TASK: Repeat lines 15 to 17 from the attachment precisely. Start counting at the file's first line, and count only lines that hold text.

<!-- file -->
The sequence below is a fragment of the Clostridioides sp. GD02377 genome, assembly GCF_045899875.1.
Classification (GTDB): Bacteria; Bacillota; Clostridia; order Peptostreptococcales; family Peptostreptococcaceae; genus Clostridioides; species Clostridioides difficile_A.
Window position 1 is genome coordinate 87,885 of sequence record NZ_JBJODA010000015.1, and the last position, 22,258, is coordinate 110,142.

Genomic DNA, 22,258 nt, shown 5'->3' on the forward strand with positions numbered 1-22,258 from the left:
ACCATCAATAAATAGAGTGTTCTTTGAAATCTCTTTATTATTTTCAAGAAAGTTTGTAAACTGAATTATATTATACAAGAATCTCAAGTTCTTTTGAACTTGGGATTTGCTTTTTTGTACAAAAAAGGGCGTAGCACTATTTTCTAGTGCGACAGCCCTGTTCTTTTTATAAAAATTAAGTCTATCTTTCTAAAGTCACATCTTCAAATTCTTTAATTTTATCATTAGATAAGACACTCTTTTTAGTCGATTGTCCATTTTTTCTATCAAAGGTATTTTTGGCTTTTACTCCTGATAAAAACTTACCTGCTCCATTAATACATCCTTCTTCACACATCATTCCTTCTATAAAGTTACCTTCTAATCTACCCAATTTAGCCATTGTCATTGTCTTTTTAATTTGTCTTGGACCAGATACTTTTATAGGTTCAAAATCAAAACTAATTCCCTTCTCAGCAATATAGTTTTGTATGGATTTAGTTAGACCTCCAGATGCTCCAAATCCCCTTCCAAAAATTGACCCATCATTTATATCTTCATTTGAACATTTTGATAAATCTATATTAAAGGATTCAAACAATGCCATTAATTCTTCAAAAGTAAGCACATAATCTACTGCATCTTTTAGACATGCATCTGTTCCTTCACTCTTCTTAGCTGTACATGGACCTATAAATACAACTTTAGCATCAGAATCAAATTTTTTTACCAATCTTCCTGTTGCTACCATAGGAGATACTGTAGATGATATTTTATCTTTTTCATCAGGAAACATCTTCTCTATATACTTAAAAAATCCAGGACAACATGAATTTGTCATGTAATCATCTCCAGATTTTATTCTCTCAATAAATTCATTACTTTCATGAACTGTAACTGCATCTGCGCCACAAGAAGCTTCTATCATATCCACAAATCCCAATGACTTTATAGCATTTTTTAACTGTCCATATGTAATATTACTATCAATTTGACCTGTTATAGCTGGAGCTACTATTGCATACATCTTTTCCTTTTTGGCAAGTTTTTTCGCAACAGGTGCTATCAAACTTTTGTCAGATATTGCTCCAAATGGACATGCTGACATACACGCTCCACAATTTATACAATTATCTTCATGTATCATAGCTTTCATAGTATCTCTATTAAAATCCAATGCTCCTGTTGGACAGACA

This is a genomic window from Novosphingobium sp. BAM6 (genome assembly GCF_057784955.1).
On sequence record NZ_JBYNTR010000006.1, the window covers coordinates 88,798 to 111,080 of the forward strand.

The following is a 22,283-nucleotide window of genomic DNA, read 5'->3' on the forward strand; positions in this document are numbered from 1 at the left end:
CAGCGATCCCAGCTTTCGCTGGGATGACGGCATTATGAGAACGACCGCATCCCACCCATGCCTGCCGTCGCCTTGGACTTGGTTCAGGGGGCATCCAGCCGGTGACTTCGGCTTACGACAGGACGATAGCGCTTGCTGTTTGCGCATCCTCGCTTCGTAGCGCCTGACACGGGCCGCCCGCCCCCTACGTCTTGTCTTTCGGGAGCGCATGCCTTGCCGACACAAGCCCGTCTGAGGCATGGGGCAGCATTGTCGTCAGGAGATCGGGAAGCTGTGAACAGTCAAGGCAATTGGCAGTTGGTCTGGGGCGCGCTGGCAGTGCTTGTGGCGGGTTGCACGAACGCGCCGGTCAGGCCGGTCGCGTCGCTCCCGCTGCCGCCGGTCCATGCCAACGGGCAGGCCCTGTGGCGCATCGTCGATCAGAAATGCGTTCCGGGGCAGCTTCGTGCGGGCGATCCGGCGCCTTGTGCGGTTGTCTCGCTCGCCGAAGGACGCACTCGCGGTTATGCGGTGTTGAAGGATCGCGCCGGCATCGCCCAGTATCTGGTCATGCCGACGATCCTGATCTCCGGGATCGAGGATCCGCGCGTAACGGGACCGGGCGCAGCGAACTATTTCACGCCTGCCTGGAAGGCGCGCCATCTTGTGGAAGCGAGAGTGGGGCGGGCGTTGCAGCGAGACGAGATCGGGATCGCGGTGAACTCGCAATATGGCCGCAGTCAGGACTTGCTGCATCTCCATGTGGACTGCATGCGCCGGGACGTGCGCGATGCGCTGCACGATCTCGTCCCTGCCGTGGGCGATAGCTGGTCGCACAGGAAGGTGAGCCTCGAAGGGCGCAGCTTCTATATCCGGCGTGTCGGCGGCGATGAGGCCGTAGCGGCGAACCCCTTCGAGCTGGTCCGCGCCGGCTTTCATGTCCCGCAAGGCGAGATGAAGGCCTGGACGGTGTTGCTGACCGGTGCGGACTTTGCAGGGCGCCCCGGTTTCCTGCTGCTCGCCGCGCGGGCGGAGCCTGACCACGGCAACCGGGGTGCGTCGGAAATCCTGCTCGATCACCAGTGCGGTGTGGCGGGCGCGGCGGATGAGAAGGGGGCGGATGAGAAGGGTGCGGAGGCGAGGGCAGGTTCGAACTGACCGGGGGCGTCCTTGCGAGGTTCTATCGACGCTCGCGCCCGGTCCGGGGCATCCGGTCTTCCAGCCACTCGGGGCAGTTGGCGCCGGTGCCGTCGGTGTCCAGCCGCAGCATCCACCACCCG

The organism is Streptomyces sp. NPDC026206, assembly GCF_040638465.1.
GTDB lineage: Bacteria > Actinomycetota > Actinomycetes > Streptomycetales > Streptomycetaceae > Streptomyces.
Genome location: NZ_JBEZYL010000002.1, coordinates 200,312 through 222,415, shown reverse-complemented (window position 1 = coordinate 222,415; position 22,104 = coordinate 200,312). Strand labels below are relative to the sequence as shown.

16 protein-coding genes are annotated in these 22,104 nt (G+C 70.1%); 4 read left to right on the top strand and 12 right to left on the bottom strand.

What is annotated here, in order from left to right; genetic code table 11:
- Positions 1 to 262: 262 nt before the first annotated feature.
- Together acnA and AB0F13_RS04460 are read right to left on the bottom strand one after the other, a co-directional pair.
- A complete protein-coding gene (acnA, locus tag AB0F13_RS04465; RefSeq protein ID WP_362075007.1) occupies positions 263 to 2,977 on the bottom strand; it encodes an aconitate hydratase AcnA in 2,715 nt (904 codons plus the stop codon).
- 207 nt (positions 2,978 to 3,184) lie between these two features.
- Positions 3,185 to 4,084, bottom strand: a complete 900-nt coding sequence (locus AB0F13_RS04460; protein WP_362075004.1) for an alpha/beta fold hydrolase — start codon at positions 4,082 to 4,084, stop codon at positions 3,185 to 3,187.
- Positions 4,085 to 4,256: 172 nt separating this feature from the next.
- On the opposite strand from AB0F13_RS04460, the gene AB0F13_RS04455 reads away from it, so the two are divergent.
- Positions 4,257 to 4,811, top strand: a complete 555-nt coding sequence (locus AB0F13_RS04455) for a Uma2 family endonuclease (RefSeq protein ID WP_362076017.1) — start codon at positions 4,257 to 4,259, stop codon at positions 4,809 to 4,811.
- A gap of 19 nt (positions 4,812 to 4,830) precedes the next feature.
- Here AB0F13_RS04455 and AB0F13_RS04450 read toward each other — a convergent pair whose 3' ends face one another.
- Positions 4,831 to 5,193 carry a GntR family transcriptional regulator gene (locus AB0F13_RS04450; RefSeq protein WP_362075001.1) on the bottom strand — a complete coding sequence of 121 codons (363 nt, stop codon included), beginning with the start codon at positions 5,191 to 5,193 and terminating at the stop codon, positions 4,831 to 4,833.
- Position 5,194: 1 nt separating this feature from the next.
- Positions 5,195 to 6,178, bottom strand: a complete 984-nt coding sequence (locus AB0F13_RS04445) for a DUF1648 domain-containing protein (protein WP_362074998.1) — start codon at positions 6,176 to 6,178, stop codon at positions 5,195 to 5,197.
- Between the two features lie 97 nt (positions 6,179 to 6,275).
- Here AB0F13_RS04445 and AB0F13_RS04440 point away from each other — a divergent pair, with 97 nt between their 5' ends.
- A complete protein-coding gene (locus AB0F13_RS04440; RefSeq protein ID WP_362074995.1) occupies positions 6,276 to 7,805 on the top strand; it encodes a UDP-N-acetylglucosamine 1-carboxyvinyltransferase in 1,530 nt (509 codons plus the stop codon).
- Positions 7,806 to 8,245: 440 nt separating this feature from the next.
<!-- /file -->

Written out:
- Positions 1 to 262: 262 nt before the first annotated feature.
- Together acnA and AB0F13_RS04460 are read right to left on the bottom strand one after the other, a co-directional pair.
- A complete protein-coding gene (acnA, locus tag AB0F13_RS04465; RefSeq protein ID WP_362075007.1) occupies positions 263 to 2,977 on the bottom strand; it encodes an aconitate hydratase AcnA in 2,715 nt (904 codons plus the stop codon).